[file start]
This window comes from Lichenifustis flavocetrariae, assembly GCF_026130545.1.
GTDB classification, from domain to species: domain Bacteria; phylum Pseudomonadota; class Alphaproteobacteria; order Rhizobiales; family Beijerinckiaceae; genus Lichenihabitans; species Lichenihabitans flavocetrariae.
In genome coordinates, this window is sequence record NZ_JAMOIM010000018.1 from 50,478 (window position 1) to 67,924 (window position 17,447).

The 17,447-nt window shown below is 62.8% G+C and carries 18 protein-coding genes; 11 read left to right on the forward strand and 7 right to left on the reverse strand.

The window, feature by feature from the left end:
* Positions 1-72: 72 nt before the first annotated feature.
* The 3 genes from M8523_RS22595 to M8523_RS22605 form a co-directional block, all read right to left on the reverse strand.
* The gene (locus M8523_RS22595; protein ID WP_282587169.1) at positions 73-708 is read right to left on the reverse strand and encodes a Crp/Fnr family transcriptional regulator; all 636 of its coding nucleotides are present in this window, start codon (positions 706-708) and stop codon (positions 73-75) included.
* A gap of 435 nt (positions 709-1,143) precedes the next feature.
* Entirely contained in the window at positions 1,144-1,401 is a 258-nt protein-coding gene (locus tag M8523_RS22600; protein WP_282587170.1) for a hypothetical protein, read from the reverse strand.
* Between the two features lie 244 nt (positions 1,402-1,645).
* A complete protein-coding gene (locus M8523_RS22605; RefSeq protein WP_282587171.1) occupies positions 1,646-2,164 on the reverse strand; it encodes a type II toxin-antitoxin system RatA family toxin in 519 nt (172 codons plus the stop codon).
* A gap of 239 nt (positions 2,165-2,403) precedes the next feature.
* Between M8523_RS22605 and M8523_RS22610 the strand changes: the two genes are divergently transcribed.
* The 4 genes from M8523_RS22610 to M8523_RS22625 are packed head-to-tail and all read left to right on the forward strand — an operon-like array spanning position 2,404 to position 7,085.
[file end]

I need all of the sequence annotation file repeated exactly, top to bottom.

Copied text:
This window comes from Lichenifustis flavocetrariae, assembly GCF_026130545.1.
GTDB classification, from domain to species: domain Bacteria; phylum Pseudomonadota; class Alphaproteobacteria; order Rhizobiales; family Beijerinckiaceae; genus Lichenihabitans; species Lichenihabitans flavocetrariae.
In genome coordinates, this window is sequence record NZ_JAMOIM010000018.1 from 50,478 (window position 1) to 67,924 (window position 17,447).

The 17,447-nt window shown below is 62.8% G+C and carries 18 protein-coding genes; 11 read left to right on the forward strand and 7 right to left on the reverse strand.

The window, feature by feature from the left end:
* Positions 1-72: 72 nt before the first annotated feature.
* The 3 genes from M8523_RS22595 to M8523_RS22605 form a co-directional block, all read right to left on the reverse strand.
* The gene (locus M8523_RS22595; protein ID WP_282587169.1) at positions 73-708 is read right to left on the reverse strand and encodes a Crp/Fnr family transcriptional regulator; all 636 of its coding nucleotides are present in this window, start codon (positions 706-708) and stop codon (positions 73-75) included.
* A gap of 435 nt (positions 709-1,143) precedes the next feature.
* Entirely contained in the window at positions 1,144-1,401 is a 258-nt protein-coding gene (locus tag M8523_RS22600; protein WP_282587170.1) for a hypothetical protein, read from the reverse strand.
* Between the two features lie 244 nt (positions 1,402-1,645).
* A complete protein-coding gene (locus M8523_RS22605; RefSeq protein WP_282587171.1) occupies positions 1,646-2,164 on the reverse strand; it encodes a type II toxin-antitoxin system RatA family toxin in 519 nt (172 codons plus the stop codon).
* A gap of 239 nt (positions 2,165-2,403) precedes the next feature.
* Between M8523_RS22605 and M8523_RS22610 the strand changes: the two genes are divergently transcribed.
* The 4 genes from M8523_RS22610 to M8523_RS22625 are packed head-to-tail and all read left to right on the forward strand — an operon-like array spanning position 2,404 to position 7,085.